Money isn’t a source of happiness – We’ve all heard it said that money can’t buy happiness, but it sure hasn’t stopped most of us from trying.  We’re constantly inundated with advertisements trying to sell us on goods or services that will make our lives better and make us happier.  We deal with the fear of missing out, keeping up with the Joneses, and all other manner of deceptive lies that try to get us to use our money to make us happy.  Real joy is a state of being, not a state of achieving.  It’s independent of our circumstances, bank accounts, and worldly successes.

These and other lies will all work to skew our walls out of alignment.  I think it’s also noteworthy that small misalignments in a block wall may not be noticeable at first.  But when the blocks are out of alignment then cracks grow, the wall starts to lean over time, and foundational flaws can cause the whole wall to come crashing down.

What Money Is

For all of the lies that we can believe about Money, there are great Biblical truths that we can counter them with.  These truths will keep us anchored to the Truth and keep the successive layers of financial habits and strategies from getting off course.  Credit to Ron Blue for coining some of these – I learned them very early in my career and they’ve always stuck with me as great foundational blocks for stewardship:

Money is a Tool – Money is a neutral, inanimate thing that can be used for great good (or evil).  Money can be a great resource, and God has used it throughout generations to provide for families (1 Tim 5:8), support ministers and the church (Malachi 3:10, 1 Cor 16:2), and help us to love our neighbors (1 John 3:17-18).  It can be used to pay for education, run businesses, and enjoy God’s creation.

Money is a Test – Money is a great test of our faithfulness.  Matthew 6:24 is pretty clear on this – “No one can serve two masters. Either you will hate the one and love the other, or you will be devoted to the one and despise the other. You cannot serve both God and money.” We’re going to love either God or Money, but we can’t do both.  Which one will you choose?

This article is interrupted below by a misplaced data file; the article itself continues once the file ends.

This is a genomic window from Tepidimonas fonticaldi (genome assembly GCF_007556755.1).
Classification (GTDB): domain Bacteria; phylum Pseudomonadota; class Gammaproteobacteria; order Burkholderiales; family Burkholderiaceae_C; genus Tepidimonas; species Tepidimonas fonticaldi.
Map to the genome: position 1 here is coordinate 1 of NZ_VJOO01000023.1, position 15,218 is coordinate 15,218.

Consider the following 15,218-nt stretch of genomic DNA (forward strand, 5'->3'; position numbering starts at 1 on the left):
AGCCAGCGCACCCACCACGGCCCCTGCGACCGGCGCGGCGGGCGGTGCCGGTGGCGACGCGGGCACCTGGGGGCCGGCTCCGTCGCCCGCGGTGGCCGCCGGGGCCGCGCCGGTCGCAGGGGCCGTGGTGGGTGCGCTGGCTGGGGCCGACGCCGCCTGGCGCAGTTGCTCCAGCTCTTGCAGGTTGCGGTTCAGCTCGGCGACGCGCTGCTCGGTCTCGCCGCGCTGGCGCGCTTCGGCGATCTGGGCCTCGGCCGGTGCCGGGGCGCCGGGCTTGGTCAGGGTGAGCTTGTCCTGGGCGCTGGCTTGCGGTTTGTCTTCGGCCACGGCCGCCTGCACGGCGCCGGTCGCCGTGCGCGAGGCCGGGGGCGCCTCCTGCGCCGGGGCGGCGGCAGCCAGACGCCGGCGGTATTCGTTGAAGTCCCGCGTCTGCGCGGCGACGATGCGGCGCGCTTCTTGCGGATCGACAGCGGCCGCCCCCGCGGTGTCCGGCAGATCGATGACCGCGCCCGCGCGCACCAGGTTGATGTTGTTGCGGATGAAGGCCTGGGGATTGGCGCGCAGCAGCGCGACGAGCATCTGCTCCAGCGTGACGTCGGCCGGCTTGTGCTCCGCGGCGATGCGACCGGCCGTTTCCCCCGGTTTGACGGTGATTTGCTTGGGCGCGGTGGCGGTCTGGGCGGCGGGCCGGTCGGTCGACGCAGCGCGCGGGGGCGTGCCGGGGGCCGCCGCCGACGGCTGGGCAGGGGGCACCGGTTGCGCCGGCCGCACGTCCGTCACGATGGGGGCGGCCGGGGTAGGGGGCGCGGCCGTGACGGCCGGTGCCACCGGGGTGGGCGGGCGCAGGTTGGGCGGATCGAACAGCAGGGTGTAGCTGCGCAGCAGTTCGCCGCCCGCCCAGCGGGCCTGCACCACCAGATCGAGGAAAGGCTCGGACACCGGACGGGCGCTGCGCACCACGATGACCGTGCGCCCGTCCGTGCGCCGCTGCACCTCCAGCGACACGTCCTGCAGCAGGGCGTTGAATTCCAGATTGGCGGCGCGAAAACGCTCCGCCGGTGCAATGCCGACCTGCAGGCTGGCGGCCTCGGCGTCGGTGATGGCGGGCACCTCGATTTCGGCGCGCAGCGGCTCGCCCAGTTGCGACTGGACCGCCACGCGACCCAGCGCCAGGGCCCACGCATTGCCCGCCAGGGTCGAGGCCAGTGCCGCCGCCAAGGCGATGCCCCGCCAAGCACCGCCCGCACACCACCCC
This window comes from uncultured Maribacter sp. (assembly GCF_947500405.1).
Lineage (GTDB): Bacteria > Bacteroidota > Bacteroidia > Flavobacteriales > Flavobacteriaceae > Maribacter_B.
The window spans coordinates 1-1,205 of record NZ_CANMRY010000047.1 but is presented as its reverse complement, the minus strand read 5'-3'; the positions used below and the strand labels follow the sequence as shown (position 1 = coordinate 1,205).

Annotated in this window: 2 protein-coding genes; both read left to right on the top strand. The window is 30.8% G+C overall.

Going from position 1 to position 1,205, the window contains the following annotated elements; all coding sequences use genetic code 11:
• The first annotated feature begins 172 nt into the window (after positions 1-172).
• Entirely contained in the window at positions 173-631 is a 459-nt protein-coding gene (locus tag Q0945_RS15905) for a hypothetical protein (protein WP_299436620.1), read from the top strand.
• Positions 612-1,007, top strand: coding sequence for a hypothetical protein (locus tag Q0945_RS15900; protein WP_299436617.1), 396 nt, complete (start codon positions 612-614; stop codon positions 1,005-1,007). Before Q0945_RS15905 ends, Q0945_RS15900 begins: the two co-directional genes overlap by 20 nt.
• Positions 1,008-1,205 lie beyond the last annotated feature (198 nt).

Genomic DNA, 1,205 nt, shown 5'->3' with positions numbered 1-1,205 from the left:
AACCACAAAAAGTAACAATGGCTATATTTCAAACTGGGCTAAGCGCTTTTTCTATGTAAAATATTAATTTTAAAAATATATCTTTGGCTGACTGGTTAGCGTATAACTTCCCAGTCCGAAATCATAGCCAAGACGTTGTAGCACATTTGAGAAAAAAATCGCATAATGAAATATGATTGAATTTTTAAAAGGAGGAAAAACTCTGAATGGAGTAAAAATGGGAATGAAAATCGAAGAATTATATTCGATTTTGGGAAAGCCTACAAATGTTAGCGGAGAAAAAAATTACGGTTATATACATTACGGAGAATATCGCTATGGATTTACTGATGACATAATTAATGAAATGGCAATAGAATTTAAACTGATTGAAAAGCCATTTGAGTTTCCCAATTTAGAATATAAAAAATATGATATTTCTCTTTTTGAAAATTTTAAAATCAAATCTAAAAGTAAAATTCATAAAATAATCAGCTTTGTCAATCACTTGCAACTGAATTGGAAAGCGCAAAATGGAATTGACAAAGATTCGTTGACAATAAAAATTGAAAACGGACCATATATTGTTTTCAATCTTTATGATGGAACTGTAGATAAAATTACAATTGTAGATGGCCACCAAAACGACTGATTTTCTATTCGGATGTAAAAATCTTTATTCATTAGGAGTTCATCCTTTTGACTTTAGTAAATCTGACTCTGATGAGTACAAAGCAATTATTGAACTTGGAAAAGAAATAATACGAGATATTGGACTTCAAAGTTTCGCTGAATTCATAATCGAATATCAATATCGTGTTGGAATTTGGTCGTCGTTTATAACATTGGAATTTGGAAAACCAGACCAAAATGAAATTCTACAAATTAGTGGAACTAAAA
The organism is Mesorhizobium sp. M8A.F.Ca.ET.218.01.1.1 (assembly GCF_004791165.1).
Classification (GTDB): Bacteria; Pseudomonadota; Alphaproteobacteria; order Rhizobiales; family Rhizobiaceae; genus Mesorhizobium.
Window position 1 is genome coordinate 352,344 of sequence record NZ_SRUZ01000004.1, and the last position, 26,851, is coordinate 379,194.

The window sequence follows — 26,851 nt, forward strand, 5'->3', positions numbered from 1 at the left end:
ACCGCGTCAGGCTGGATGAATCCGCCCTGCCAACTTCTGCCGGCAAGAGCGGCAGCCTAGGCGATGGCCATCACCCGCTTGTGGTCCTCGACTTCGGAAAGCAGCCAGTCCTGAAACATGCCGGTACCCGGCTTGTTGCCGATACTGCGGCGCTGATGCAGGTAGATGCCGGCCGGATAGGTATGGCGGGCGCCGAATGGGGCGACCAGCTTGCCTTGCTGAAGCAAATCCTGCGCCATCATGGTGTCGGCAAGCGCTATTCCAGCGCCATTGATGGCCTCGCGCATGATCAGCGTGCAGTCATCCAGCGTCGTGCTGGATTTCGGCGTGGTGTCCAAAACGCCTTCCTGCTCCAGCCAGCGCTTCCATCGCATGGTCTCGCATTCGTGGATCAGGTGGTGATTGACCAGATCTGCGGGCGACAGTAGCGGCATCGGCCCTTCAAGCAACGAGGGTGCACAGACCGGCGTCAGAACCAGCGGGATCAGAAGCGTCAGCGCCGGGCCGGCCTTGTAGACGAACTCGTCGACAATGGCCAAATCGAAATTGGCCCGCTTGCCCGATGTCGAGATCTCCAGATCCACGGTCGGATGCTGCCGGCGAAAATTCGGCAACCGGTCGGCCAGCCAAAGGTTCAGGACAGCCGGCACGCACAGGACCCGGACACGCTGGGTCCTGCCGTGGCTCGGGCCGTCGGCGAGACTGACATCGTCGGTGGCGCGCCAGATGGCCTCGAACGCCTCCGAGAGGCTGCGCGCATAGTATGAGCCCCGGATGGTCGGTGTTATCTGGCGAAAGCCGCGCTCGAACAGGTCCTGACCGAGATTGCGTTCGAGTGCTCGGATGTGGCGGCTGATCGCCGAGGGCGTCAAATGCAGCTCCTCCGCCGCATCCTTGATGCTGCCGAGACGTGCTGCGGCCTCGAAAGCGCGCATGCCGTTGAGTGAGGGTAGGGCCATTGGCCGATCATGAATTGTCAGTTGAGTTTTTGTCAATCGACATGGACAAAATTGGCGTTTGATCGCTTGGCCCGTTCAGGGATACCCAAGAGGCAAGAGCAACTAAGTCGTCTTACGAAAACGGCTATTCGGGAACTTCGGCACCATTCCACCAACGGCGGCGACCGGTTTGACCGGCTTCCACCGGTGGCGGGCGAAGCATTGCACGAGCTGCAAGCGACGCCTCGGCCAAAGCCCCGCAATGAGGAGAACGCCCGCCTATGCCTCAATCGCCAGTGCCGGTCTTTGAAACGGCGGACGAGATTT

Money is a Testimony – Stewardship cannot be faked.  If you want to see what someone loves, take a look at their calendars and their credit card statements and it will be fairly obvious.  What does your credit card statement say to the world around you?  Is it a testimony that God’s grace is sufficient, or do you find yourself chasing after other things?

Can we say like Paul that “I have learned to be content whatever the circumstances. I know what it is to be in need, and I know what it is to have plenty. I have learned the secret of being content in any and every situation, whether well fed or hungry, whether living in plenty or in want” (Phil 4:11-12)?

I feel like we’re just scratching the surface on many of these things. But I want to reiterate that when watching these guys build my retaining wall that they spent a ton of time on that first course.  We would be remiss if we just gloss over these money beliefs without getting our levels out and checking each block three and four times.

Unfortunately, unlike my retaining wall outside, these building blocks of money beliefs can get out of alignment over time, and need to be revisited every once a while to keep away the cracks that can lead to failure over time.  So spend some time looking at your first course of stone in the wall, and let’s strive together to honor the Lord with our wealth!